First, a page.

Mtskheta

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It was a cold windy day with a hint of rain.  Perfect for exploring old monastaries dating back to the 11th century.  That is 1000 years ago!  The stone wall surrounding Svetitskhoveli Cathedral added to the ancient fortress-like feel of the town.  Red tile roofs and cobblestone streets made Mtskheta feel very charming.  Not to mention that people smile in Georgia!

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Oma and Opa in front of the Cathedral gate:

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Inside, the courtyard opened up like a castle.  The soaring arches of the church entrance swept us inside, where we found the familiar mingling of incense and people, making donations and buying candles before stepping into the twilight of the sanctuary.  Our footfalls echoed as our voices sank to whispers, joining all the other mumbles and hushed conversations.  In front, there was an iconastasis glowing in that familiar golden way, although we learned that in Georgia they are made of stone.  This is different from Ukraine, where they were made of wood.

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We found a very nice guide, who told us the stories behind the icons:

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Guess what?  This monastery has bits of the cross and Christ’s last robes buried beneath it.  Just like cathedrals and monasteries all over the world.  That guy must have had a HUGE wardrobe!

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Jake and Eli were pretty impressed.

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They have gotten pretty good at paying their respects.  Watch out guys, don’t let your hair catch fire!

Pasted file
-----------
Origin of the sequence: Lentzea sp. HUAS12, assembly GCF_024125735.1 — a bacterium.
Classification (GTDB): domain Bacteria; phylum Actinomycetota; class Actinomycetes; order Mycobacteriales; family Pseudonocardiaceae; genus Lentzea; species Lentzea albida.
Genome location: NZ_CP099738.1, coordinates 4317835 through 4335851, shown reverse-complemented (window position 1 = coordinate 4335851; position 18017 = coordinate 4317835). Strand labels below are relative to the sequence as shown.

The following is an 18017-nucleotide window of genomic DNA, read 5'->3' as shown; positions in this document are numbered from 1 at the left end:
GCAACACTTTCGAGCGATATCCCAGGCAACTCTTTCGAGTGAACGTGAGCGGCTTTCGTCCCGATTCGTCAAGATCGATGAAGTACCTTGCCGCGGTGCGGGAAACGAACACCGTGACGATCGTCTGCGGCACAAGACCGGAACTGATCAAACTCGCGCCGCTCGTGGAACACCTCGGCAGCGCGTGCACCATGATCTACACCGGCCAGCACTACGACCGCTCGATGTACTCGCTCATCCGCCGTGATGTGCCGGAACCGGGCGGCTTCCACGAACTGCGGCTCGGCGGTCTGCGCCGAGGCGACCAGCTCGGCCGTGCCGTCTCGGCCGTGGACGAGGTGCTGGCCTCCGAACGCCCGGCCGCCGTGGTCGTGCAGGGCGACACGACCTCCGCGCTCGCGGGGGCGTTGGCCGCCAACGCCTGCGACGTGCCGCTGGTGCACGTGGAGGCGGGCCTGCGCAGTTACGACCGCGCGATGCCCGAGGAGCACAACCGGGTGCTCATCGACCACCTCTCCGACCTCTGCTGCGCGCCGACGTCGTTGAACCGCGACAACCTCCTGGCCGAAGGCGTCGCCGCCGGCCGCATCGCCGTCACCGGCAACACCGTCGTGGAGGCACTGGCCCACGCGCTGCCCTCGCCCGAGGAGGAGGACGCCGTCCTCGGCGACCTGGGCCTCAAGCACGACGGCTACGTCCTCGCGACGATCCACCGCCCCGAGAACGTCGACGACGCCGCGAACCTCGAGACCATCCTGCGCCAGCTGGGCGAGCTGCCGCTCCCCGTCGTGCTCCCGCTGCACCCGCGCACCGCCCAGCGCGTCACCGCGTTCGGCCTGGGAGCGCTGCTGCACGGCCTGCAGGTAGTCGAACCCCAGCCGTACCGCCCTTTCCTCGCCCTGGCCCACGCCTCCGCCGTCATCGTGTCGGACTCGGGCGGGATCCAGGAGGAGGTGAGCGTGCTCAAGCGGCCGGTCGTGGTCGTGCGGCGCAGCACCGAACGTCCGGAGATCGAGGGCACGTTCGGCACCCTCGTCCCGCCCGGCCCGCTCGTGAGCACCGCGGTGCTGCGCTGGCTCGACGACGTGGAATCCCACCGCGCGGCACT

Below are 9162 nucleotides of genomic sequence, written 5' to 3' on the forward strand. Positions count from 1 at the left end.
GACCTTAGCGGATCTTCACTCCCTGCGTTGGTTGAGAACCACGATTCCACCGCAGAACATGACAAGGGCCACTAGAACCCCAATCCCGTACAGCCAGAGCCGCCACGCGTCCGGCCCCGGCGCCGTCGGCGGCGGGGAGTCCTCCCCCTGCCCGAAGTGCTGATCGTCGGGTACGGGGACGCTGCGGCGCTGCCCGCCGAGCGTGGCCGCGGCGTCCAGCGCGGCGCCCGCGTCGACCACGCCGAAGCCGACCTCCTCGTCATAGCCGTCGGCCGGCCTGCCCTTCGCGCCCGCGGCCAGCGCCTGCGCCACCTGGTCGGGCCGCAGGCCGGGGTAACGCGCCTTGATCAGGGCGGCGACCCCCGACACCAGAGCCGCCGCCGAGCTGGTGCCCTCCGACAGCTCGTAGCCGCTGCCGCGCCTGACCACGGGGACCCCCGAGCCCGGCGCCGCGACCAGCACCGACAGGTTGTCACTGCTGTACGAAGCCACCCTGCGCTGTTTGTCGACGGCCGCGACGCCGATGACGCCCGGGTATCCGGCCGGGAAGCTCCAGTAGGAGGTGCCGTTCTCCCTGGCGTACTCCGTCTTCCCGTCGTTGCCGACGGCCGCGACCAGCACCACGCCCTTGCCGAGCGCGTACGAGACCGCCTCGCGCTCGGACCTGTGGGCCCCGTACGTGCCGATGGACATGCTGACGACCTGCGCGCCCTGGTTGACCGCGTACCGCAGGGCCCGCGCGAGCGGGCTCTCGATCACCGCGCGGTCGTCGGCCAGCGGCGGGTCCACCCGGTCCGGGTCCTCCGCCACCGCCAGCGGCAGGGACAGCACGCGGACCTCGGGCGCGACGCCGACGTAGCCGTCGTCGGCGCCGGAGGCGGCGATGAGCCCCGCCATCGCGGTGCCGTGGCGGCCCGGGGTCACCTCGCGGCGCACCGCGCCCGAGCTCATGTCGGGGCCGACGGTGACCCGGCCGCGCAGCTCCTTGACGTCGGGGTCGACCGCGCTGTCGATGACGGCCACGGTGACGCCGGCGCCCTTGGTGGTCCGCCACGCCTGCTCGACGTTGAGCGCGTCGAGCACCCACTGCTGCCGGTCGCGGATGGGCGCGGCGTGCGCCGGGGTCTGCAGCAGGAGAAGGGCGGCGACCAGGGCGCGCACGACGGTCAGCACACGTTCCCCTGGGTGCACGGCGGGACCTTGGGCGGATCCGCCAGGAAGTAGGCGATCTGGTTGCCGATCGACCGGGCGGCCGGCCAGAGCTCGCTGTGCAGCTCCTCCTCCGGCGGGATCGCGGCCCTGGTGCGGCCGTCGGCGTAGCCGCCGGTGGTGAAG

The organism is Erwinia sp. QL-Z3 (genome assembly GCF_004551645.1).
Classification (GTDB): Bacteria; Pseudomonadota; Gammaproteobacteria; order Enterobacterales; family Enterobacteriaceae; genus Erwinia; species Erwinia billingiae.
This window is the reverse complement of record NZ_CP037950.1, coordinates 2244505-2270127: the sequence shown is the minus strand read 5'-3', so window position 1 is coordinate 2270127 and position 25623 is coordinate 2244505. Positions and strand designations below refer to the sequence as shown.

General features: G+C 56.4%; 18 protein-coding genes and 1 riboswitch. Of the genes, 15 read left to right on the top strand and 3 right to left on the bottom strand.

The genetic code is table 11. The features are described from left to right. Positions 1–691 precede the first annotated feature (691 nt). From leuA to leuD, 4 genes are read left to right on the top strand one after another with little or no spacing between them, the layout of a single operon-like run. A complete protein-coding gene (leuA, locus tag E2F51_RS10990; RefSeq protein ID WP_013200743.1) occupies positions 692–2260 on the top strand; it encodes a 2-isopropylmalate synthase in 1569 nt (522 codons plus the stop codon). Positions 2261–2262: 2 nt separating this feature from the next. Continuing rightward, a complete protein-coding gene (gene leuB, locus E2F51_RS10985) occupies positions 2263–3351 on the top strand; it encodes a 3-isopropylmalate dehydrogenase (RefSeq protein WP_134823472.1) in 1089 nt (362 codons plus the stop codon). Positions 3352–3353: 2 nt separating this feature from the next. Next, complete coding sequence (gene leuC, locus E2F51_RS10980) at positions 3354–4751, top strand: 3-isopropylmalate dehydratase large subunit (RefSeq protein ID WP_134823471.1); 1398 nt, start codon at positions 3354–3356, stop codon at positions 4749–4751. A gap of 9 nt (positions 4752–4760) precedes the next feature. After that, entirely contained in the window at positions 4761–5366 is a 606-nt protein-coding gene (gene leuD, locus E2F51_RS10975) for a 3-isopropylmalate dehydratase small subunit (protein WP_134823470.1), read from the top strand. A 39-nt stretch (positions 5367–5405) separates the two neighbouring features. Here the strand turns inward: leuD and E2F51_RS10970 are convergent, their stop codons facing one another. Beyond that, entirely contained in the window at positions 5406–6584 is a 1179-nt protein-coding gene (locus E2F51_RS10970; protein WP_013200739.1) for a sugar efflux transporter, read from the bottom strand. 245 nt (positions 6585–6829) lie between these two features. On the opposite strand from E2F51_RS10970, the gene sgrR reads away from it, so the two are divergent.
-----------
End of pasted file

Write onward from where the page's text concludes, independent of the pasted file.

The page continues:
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The candles were everywhere, some of them quite elaborate.  We liked this one with the dragons.

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We also saw an ancient well (cistern?), and found a priest giving a service.  Mom and Mike are there in the back!

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All that religion made us pretty hungry.  Since it had started to rain, we had a perfect excuse to duck inside a little cafe for lunch.  They brought us lamb kebabs, cucumber salad, pots of bean soup, and a basket of tandoori bread.  And don’t forget the Natakhtari!  Mike even snagged a glass for home.

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No sight-seeing trip North of Tblisi would be complete without a side trip to Gori, the famous birthplace of Russia’s most evil person.

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The same guides were there, and they actually remembered us from our visit last December.  Well, they remembered Eli and Jake.  Who could forget these cute little tow-heads?

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It would take days of walking around Mtskheta to see everything; the monasteries, the nunneries, the cafes, and the endless hiking trails.  Here is another monastery visible from the downtown, perched high up on the hill.  The hillsides are loaded with them!

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They seem to appear out of nowhere.  They light up the dark corners of the country, the way candles light up dark corners of a room.  It is really peaceful.  What a peaceful place.

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